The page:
Cheap airfares cut out regional centres

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  • Domestic airfares have fallen as petrol prices rise
  • Young people particularly interested in short breaks

THE future of the great Australian road trip is under threat as young people increasingly turn their back on driving holidays and embrace cheap airfares instead.

The number of Australians aged under 30 taking driving-only domestic holidays dropped five per cent to 54 per cent in the past five years, Roy Morgan Research shows.

Australian beach paradises left half-empty

While the average price of petrol nationally rose to 143 cents last week, domestic airfares have fallen significantly in recent years thanks to strong competition between low-fare airlines such as Jetstar and Tiger Airways.

The Bureau of Infrastructure, Transport and and Regional Economics discounted airfare index fell to 62 last month, down from a high of 118 in September 2003.

The index measures the lowest available fare in each fare class, weighted over selected routes.

“Young Australians are travelling overseas more now than they were a year ago and some of them are foregoing a domestic holiday so they can save up and travel overseas,” Roy Morgan Research director of tourism, travel and leisure Jane Ianniello said.

“When they are travelling domestically more of them are deciding to fly.

“Young people are particularly interested in short breaks and going to Melbourne or Sydney for a long weekend has become far more popular. Driving holidays have become less popular as a result.

Tiger Airways often has fares for sale between Melbourne and Sydney from around $55.

The flight takes just over an hour, while driving the same route takes around ten hours and costs significantly more.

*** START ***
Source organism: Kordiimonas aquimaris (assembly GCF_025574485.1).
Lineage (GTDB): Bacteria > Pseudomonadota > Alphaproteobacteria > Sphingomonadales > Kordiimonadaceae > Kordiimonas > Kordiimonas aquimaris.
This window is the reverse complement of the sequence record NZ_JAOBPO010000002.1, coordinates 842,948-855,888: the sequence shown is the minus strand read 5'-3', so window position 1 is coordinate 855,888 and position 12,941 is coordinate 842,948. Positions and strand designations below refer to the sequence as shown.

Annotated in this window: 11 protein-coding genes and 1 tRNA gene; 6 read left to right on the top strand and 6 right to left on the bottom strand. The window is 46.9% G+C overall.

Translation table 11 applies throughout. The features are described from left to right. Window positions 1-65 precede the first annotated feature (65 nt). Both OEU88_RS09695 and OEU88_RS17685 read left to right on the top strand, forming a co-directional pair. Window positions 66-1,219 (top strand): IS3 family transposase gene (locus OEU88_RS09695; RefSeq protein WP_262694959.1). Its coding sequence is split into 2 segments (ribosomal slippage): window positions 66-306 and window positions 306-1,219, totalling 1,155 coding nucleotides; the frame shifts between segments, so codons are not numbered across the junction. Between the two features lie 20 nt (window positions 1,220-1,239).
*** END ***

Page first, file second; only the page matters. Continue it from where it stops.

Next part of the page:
The airline is also launching new routes to Mackay from both cities this week.

Tiger is also introducing its first intrastate route in NSW between Sydney and Coffs Harbour in February, with sale fares from $29.95.

Jetstar Australia and New Zealand CEO David Hall said more than four million people have flown with the airline for less than $50 since its first flight eight years ago – often less than the cost of a tank of petrol and airport parking.

“There has been a huge shift in the way we travel,” he said.

“People would have to save for months to be able to visit their family in another state and now customers can fly for under $100 to almost anywhere across Australia.”

The Roy Morgan research found the number of 25 to 34 year olds taking driving holidays fell just over one per cent to 60 per cent over the past five years and 50 to 64 year olds fell nearly two per cent to 57 per cent.

The number of 35 to 49 year olds and over 65s taking driving holidays had remained around 64 per cent and 54 per cent respectively.

Australian Automobile Association spokesman James Goodwin said people should be aware of the hidden costs associated with cheap flights, such as taxis to the airport and airport parking.

“A driving holiday can work out cheaper,” he said.

“Certain demographics will have different preferences which suit their lifestyle but driving holidays are always going to be part of the mix.

“They give you the freedom to explore and flexibility no other holiday can give.”

Cheap flights and petrol costs (note footnote below on how petrol costs were calculated)

Sydney to Coffs Harbour

Flights with Tiger Airways from $29.95

Petrol to drive 530km distance $60.10

Melbourne and Adelaide

Flights with Tiger Airways from $39.95

Petrol to drive 726km distance $82.78

Adelaide and Melbourne

Flights with Tiger Airways from $39.95

Petrol to drive 726km distance $79.82

Gold Coast and Sydney

Flights with Tiger Airways from $29.95

Petrol to drive 845km distance $96.28

Perth and Adelaide

Flights from $169 with Jetstar plus $14.50 check-in baggage

Petrol to drive 2,550km distance $289.17 plus accommodation and meals


* Based on fuel consumption of Australia’s best-selling car, the Mazda3 Neo automatic, of unleaded petrol at the average pump price in each city on Friday December 14

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